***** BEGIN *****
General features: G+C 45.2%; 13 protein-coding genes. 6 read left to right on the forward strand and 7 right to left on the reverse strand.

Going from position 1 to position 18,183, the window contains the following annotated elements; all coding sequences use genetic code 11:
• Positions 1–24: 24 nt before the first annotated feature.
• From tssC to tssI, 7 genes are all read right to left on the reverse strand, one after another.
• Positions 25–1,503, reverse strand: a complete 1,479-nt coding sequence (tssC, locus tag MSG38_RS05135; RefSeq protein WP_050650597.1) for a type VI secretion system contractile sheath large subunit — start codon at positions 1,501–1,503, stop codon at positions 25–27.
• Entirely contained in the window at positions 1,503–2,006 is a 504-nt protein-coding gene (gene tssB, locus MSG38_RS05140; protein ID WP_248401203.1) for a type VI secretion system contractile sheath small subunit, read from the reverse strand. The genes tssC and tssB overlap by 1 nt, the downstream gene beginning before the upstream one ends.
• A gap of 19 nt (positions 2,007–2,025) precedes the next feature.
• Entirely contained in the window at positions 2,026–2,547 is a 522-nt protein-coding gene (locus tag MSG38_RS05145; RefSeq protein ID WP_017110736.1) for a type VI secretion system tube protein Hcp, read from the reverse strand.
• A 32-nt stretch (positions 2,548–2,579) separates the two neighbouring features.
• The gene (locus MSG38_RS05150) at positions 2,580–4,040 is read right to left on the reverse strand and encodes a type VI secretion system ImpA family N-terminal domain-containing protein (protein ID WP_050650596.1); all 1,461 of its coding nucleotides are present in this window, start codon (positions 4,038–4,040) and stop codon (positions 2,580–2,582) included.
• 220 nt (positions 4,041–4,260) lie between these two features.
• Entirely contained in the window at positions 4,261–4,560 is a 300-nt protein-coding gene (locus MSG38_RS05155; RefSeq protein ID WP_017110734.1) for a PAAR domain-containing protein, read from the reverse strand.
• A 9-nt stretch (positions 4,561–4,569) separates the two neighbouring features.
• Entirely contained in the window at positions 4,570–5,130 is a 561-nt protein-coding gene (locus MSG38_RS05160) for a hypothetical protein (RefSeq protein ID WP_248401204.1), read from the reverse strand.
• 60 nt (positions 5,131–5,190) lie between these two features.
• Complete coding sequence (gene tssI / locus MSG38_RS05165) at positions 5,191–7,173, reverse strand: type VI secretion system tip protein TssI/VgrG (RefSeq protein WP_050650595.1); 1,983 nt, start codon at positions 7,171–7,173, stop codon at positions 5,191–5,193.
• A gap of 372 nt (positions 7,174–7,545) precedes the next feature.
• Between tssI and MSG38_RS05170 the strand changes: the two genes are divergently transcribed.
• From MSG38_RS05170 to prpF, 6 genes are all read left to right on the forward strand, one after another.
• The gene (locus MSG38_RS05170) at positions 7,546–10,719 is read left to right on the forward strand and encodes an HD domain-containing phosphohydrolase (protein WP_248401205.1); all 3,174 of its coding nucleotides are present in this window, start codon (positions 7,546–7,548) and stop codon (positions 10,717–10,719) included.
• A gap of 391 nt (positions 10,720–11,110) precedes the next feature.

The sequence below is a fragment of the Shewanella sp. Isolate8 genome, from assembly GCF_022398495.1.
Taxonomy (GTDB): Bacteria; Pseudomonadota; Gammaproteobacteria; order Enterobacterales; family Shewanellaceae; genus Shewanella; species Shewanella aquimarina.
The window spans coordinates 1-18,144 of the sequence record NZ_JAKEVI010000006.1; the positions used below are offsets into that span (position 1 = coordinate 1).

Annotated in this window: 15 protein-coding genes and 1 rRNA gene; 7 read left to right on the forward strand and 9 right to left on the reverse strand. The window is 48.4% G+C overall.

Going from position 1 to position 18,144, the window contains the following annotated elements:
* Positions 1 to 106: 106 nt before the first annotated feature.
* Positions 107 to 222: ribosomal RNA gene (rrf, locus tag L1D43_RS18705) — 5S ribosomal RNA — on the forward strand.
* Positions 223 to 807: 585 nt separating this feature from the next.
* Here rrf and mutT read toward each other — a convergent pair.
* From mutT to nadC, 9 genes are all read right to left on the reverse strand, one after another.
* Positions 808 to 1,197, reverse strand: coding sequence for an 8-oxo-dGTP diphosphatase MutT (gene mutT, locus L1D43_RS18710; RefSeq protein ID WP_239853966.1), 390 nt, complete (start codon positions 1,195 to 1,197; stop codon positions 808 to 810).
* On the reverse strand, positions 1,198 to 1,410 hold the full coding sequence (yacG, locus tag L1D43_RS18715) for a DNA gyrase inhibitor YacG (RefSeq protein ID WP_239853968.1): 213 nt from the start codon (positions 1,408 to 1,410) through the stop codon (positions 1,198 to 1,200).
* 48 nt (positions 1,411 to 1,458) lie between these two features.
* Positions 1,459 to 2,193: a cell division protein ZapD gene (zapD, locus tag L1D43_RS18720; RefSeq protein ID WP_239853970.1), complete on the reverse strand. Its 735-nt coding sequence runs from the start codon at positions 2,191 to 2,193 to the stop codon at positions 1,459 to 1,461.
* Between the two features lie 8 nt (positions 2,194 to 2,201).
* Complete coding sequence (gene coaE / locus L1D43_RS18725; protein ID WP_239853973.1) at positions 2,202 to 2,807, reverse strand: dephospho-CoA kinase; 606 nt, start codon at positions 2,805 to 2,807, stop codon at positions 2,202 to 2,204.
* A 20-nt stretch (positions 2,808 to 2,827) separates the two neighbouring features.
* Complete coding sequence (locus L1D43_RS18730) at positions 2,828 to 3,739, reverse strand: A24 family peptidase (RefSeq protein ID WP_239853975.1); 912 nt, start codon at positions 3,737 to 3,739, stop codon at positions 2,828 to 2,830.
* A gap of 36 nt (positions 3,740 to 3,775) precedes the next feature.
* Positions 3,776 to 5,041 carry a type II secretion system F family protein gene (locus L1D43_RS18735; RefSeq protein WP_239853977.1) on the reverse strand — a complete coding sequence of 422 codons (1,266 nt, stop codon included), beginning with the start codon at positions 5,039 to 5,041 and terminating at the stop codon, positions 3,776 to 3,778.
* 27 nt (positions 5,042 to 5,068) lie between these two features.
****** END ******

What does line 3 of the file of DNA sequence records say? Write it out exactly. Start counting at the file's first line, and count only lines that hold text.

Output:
• Positions 1–24: 24 nt before the first annotated feature.